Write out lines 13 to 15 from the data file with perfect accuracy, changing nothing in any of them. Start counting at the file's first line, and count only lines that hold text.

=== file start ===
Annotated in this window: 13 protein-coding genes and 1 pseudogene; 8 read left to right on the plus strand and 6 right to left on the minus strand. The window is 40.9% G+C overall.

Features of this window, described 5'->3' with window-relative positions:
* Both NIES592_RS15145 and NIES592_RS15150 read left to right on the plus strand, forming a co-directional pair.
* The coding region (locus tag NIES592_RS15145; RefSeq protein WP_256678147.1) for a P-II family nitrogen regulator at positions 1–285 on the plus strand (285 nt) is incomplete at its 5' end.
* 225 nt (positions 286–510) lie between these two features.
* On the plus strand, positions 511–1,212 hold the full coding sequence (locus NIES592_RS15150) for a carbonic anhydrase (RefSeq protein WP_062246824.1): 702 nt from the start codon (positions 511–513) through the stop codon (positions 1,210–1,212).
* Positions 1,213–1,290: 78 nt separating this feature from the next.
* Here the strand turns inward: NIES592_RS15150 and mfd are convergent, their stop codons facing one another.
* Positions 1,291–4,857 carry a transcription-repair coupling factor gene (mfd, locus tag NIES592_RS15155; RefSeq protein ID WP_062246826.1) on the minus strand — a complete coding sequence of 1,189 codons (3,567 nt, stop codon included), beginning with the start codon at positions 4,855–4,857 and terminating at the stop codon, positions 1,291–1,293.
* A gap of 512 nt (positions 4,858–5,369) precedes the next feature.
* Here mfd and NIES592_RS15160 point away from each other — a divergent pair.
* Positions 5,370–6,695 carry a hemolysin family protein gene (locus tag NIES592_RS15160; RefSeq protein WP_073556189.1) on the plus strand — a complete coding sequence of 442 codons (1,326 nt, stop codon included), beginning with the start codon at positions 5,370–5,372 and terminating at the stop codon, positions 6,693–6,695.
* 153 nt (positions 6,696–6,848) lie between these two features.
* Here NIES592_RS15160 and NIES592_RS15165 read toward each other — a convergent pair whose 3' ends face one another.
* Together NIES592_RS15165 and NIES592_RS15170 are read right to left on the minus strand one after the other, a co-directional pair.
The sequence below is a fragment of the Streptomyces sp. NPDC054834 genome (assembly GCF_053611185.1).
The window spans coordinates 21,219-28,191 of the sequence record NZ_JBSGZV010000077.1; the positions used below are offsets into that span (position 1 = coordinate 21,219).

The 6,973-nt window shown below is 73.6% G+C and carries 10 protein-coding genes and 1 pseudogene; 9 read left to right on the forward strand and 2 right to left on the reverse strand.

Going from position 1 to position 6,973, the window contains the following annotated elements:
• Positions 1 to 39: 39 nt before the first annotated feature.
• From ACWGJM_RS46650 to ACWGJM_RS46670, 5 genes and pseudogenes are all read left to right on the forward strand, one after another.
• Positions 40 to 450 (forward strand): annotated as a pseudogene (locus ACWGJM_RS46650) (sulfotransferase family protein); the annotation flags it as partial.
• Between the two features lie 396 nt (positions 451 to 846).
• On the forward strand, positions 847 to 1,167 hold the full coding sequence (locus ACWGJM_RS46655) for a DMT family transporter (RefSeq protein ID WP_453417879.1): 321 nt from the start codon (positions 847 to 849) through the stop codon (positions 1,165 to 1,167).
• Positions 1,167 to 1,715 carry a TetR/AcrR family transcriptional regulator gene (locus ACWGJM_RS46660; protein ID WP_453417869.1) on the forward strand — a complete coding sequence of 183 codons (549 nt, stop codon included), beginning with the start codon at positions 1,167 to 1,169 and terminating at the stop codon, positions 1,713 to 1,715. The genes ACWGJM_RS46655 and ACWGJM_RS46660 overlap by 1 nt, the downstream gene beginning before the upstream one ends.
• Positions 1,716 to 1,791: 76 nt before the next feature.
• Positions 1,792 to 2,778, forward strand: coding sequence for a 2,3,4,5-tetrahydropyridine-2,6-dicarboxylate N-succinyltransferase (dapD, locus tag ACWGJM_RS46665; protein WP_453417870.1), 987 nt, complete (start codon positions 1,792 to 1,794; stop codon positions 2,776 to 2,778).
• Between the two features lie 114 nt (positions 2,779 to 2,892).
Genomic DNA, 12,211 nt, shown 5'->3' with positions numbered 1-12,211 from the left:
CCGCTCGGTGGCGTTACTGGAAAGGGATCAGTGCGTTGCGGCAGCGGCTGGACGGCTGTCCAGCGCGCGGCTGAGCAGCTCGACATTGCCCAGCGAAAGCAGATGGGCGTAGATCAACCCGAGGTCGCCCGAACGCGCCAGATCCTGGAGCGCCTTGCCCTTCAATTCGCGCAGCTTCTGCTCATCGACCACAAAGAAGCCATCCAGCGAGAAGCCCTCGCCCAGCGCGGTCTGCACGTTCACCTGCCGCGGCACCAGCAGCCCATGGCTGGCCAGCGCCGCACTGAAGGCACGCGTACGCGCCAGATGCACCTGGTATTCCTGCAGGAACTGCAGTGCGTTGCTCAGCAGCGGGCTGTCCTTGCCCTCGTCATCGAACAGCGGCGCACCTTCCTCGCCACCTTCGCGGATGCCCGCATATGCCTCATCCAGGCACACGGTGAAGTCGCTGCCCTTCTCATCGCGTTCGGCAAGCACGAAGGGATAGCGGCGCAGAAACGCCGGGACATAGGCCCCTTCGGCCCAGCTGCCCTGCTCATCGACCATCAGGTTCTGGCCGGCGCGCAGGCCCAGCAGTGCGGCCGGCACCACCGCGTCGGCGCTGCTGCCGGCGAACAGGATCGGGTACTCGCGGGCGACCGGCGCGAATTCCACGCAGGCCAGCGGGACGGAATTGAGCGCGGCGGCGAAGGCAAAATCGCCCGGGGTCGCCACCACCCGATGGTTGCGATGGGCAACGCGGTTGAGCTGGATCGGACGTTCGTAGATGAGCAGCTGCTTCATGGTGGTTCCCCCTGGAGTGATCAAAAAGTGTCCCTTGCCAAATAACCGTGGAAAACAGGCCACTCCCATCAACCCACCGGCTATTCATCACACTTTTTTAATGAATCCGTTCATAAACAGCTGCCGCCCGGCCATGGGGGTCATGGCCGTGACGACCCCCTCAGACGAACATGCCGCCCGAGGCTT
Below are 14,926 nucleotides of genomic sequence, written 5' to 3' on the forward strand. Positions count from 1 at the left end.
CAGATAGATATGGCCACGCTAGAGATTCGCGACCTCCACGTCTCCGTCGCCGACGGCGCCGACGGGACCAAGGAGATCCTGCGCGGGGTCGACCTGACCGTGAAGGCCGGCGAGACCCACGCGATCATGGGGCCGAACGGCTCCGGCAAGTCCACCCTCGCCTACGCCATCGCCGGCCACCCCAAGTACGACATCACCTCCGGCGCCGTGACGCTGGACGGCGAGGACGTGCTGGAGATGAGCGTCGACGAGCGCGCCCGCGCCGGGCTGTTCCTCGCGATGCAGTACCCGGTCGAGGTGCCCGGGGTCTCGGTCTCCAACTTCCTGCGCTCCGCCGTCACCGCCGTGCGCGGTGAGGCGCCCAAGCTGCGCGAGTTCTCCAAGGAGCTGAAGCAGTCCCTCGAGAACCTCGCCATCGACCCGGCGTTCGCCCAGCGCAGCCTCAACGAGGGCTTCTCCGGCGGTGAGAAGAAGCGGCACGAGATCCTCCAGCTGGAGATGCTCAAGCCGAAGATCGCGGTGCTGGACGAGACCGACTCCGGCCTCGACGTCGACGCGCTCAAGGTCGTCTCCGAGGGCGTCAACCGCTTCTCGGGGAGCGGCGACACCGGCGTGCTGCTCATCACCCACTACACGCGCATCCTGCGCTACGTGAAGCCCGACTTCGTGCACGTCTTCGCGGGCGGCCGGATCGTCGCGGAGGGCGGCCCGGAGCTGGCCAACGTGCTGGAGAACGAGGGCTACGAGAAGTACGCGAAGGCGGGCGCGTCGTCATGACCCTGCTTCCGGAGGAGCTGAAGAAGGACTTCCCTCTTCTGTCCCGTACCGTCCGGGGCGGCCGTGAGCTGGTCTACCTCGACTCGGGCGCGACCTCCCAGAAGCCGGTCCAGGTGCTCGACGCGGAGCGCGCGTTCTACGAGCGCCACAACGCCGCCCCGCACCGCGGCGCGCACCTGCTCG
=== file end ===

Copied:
* 153 nt (positions 6,696–6,848) lie between these two features.
* Here NIES592_RS15160 and NIES592_RS15165 read toward each other — a convergent pair whose 3' ends face one another.
* Together NIES592_RS15165 and NIES592_RS15170 are read right to left on the minus strand one after the other, a co-directional pair.